| Published: December 25, 2017
Memory Deficits in Obsessive-Compulsive Disorder-Changes over the Course of Cognitive-Behaviour Therapy
A large body of studies demonstrates memory dysfunction in patients with Obsessive-Compulsive Disorder (OCD). Few trials have only equivocally investigated whether this cognitive dysfunction can be improved by treatment. This study aimed to examine the effect of Cognitive-Behaviour Therapy (CBT) on symptom severity and on verbal and non-verbal memory deficits in patients with OCD as an adjunct to pharmacotherapy. Thirty-five OCD patients were compared with thirty-two controls, matched on age, education and diagnosis, on Yale-Brown Obsessive-Compulsive Scale (Y-BOCS) measuring severity of OCD and Auditory Verbal Learning Test (AVLT) and Complex Figure Test (CFT) assessing the verbal and non-verbal memory respectively at the pre-, middle- and post-treatment assessment.OCD patients showed significantly reduced symptoms after completion of their CBT sessions and their memory dysfunctions also ameliorated in the course of treatment. This study indicates that CBT is an effective treatment with those patients who exhibited significant memory deficits and who were severely affected at the beginning of treatment.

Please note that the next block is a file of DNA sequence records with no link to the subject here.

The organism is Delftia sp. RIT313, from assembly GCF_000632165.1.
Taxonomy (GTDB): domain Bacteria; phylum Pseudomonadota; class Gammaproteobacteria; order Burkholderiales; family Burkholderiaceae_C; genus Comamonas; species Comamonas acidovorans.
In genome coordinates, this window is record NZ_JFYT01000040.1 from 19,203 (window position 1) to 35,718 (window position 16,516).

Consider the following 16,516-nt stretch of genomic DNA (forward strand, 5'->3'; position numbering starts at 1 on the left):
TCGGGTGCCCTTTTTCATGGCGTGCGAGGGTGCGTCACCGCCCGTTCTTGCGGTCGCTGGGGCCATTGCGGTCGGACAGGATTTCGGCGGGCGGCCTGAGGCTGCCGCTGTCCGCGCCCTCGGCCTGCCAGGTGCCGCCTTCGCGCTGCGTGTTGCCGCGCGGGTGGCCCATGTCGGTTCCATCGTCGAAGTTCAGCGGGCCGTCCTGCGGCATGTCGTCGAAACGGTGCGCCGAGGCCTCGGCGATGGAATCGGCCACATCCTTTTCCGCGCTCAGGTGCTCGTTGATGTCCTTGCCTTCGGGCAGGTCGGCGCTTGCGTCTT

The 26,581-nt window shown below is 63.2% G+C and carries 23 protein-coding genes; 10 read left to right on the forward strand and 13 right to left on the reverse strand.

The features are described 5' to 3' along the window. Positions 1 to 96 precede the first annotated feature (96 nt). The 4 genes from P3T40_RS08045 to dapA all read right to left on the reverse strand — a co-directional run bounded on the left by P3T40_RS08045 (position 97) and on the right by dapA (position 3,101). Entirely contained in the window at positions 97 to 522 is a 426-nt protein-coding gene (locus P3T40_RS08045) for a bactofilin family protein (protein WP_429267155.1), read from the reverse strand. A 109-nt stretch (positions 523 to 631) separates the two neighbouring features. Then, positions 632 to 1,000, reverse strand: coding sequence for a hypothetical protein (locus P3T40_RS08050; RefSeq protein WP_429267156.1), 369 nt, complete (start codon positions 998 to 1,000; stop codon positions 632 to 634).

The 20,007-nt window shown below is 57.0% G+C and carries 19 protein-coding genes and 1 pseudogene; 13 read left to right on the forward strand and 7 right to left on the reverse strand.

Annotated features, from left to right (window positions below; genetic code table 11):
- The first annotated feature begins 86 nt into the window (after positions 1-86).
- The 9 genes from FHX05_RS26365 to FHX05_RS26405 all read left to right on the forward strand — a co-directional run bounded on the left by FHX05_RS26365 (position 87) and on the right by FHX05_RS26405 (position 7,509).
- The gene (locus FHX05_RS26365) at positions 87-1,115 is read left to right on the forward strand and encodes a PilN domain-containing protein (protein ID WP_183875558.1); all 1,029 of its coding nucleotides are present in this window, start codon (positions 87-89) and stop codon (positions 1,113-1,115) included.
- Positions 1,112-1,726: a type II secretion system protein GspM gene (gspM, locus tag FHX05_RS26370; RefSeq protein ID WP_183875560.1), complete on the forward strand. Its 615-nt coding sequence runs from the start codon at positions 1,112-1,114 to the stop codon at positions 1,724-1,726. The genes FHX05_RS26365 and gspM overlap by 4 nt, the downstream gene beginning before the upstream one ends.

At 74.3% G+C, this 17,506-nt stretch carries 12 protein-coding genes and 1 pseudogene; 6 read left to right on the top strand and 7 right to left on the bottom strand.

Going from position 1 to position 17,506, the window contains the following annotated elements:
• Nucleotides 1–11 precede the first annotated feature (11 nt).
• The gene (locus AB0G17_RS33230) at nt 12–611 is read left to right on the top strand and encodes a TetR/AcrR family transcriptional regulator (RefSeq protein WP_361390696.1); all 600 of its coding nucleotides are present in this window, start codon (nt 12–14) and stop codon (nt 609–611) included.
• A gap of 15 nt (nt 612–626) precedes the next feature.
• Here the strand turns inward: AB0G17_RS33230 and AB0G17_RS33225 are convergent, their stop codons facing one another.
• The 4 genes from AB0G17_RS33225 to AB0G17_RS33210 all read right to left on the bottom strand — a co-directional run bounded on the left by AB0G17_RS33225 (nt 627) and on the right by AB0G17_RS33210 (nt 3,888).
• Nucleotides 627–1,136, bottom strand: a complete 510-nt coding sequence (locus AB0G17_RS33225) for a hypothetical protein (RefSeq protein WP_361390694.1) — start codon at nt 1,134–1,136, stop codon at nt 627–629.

This is an Open Access Research distributed under the terms of the Creative Commons Attribution License (www.creativecommons.org/licenses/by/2.0), which permits unrestricted use, distribution, and reproduction in any Medium, provided the original work is properly cited.
© 2017 Kakra M
Received: October 15, 2017; Revision Received: November 22, 2018; Accepted: December 25, 2017
Published in Volume 05, Issue 1, October-December, 2017